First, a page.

Power Plate® training leads to a significant increase in hip area bone density (1.5%), as well as an increase in muscle strength and postural control in postmenopausal and postural control in postmenopausal women.
These research findings present an exciting solution for an ever-worsening problem in our aging population: osteoporosis, loss of postural control and balance, bone fractures from falls often resulting in difficult and incomplete recovery. As the average age of the Western world’s population increases, we are faced with an increasing epidemic of osteoporosis. Each year, millions of people suffer from fractures due to early bone loss. One in three women and one in eight men will suffer from osteoporosis this year. In the U.S., 2.8 million people (80% of whom are women) suffer from bone loss; one million have been diagnosed, while 1.8 million aren’t even aware that they are suffering from reduced bone mineral density (BMD).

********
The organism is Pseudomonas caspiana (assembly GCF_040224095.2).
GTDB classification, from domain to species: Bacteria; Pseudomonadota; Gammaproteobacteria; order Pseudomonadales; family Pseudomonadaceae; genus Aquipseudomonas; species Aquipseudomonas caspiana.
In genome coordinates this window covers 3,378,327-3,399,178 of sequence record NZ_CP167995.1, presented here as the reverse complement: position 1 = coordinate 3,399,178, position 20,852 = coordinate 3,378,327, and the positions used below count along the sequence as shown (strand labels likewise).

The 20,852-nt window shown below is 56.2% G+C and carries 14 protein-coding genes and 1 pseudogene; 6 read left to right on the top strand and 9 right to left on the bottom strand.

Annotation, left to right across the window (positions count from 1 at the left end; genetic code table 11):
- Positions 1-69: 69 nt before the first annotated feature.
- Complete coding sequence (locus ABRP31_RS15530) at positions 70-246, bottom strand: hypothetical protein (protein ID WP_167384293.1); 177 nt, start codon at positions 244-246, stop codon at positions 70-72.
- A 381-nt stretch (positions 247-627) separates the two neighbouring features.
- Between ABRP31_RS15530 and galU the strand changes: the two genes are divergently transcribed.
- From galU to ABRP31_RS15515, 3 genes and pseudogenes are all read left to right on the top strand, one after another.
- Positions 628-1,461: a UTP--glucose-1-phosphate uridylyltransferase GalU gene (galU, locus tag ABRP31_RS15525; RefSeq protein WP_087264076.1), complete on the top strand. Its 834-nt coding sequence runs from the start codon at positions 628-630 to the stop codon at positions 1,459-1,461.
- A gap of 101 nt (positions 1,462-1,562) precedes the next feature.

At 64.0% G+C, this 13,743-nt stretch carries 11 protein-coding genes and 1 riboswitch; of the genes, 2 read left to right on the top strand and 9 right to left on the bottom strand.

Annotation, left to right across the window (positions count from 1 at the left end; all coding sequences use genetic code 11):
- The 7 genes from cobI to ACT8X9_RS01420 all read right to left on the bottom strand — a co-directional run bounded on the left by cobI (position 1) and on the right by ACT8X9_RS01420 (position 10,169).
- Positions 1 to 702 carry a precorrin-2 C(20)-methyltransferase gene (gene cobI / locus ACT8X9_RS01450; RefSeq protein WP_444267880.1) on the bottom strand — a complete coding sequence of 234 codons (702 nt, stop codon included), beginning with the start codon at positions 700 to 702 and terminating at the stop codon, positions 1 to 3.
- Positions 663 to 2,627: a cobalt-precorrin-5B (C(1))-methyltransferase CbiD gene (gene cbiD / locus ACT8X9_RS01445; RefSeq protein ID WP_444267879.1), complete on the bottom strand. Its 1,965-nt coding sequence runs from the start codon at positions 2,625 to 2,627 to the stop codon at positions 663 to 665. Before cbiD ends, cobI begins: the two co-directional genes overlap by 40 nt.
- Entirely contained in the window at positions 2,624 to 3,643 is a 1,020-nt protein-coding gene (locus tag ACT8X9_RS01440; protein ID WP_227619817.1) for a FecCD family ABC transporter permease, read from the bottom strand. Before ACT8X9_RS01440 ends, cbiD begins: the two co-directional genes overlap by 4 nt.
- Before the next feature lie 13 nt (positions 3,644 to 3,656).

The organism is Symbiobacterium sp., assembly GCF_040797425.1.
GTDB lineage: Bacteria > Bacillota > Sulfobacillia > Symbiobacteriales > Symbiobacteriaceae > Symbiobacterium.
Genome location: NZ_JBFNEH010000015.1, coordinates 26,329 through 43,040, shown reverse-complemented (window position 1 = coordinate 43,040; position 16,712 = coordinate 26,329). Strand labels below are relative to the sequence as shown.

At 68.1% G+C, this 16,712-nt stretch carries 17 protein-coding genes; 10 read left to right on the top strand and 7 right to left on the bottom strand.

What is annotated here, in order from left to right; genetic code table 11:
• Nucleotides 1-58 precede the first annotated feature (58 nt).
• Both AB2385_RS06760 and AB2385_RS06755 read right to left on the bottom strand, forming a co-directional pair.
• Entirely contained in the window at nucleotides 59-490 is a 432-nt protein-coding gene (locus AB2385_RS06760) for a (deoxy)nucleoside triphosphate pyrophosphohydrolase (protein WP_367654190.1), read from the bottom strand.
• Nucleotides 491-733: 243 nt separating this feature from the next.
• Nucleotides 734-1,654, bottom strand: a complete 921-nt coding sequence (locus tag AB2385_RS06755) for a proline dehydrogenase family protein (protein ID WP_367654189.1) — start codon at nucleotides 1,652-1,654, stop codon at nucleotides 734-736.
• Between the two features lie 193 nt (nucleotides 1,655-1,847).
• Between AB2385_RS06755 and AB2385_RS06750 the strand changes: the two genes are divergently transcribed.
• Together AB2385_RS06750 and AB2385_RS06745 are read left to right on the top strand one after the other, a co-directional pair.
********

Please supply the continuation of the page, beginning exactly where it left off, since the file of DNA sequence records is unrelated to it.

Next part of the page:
Initial studies on Power Plate® training showed increases in strength in test subjects. Whole body vibration was shown to cause the body’s muscles to contract subconsciously at 30 to 50 times per second, which can bring about a powerful training effect even while simply standing on the plate.
The 90 participants–postmenopausal women ranging in age from 58 to 70–were divided into three research groups.
- The whole body vibration group trained three times per week on Power Plate, for no more than 30 minutes per session. They performed static and dynamic exercises for the upper leg and hip area, such as squats (one of the movements that allows you to sit down in a chair) and lunges.
- The conventional weight training group trained three times per week, for about one hour per session, including a separate warm-up and cool-down.
- The control group did no training at all.